Voucher time

Fifty years after Milton Friedman proposed funding education through vouchers, the idea is starting to catch on, he writes in the Wall Street Journal.

. . . public interest in and support for vouchers and tax credits continues to grow. Legislative proposals to channel government funds directly to students rather than to schools are under consideration in something like 20 states. Sooner or later there will be a breakthrough; we shall get a universal voucher plan in one or more states. When we do, a competitive private educational market serving parents who are free to choose the school they believe best for each child will demonstrate how it can revolutionize schooling.

Friedman and his wife fund a foundation to promote school choice.

I heard Friedman talk about how to break up state enterprises after the collapse of the Soviet empire, which he said was bound to happen. Two months later, the East German people tore down the Berlin Wall.

About Joanne

Comments

  1. From the tone of the editorial I think it’s pretty clear that Friedman was upset and morally outraged at the political defeat of his voucher proposal and the tactics used to cause it.

    If that’s true, and I think it is, I have to wonder at the man’s insightfulness and understanding of the political process.

    The power at the disposal of the public education system is vast and the very human response to a reduction of power is to resist. Any increase in the scope of parental choice represents a reduction in the power of the public education system and, from the point of view of the people who have the power now, is a bad idea.

    Also, proponents of the public education system have specific and measureable quantities that they stand to lose if parental choice goes ahead.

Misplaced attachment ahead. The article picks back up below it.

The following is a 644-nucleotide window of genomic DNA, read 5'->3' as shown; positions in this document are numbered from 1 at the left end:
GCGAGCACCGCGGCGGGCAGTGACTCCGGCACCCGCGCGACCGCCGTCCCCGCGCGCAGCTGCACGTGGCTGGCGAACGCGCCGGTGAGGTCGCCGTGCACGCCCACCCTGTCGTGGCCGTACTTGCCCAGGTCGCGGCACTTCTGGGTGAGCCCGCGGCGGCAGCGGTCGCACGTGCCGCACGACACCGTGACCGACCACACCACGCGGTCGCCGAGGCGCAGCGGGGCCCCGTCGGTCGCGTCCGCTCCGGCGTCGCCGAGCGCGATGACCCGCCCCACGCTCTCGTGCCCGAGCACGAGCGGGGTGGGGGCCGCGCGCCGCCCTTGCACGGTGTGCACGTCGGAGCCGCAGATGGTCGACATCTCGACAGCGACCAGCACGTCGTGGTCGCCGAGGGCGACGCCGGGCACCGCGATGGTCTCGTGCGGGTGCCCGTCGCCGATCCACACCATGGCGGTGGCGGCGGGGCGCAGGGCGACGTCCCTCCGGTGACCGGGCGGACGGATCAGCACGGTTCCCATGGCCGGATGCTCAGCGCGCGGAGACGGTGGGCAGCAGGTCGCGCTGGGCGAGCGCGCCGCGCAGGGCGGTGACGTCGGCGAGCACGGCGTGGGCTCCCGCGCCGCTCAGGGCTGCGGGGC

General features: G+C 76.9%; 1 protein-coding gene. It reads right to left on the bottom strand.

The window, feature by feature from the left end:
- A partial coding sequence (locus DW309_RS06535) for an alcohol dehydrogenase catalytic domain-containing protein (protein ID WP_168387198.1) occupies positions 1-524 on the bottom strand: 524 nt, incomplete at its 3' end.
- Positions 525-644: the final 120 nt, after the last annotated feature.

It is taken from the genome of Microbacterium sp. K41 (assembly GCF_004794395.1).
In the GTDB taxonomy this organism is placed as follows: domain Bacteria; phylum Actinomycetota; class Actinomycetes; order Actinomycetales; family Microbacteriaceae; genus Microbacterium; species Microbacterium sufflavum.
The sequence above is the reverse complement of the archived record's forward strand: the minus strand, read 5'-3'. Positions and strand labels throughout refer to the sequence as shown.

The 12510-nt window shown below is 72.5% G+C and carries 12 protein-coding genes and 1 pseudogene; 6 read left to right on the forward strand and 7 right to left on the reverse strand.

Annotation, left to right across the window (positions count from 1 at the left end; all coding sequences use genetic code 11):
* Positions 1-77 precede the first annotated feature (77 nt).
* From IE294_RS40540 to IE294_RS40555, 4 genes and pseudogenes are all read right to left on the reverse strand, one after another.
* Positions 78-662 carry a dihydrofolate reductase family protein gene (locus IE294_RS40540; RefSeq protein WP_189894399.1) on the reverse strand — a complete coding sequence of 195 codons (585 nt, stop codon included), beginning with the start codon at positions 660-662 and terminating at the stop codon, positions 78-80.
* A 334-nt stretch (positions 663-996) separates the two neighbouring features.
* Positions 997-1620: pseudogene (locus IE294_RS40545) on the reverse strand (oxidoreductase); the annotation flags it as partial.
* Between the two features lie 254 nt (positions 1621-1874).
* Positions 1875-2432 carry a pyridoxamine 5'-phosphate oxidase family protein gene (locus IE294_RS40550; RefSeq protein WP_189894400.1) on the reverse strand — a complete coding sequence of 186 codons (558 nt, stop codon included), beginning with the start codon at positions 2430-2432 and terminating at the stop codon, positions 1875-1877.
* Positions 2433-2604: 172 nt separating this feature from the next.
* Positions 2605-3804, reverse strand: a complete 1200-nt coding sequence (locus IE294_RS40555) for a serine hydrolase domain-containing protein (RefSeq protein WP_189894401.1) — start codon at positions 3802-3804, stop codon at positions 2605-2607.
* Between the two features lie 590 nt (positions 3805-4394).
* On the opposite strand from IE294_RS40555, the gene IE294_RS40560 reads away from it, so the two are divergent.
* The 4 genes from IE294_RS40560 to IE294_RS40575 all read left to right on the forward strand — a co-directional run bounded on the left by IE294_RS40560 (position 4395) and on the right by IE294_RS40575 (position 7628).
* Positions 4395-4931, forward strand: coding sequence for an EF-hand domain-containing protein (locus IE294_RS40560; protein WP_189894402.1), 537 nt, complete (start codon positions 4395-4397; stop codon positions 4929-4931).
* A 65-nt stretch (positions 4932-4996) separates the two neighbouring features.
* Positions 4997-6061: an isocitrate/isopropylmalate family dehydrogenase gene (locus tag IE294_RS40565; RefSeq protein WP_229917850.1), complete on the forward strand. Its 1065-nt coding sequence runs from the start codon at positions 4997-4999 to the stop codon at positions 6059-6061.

Union power is reduced because the cost of unionizing zillions of charters is prohibitive. The vast throngs of Chief Instructional Officers become unnecessary.

    Proponents of choice however have a much more nebulous future that they’re reaching toward.

    Maybe, sometime in the future, in some as yet undefined fashion, parents will have more choice in the education of their children. Things will, hopefully, be better.

    On the one hand you’ve got people with considerable power and resources who stand to lose their jobs, careers and influence and, on the other side of the issue you’ve got people who are unhappy with the way things are and are groping toward, well, something, anything. That inescapable lack of focus is part of what’s been holding school choice movement back.

  2. From the tone of the editorial I think it’s pretty clear that Friedman was upset and morally outraged at the political defeat of his voucher proposal and the tactics used to cause it.

    I didn’t think it was possible to infer emotional state from the article. Friedman made a few blunt statements, the tone of which seem to fit with his speaking style. That’s probably why I enjoy listening to him speak.

    As for moral outrage, I think the point of the article was to generate a little moral outrage in the minds of the readers.

    on the other side of the issue you’ve got people who are unhappy with the way things are and are groping toward, well, something, anything.

    I think the focus of the Friedman Foundation is pretty specific: vouchers. As for other groups and reform-minded individuals, it’s hard to comment without specifying which ones.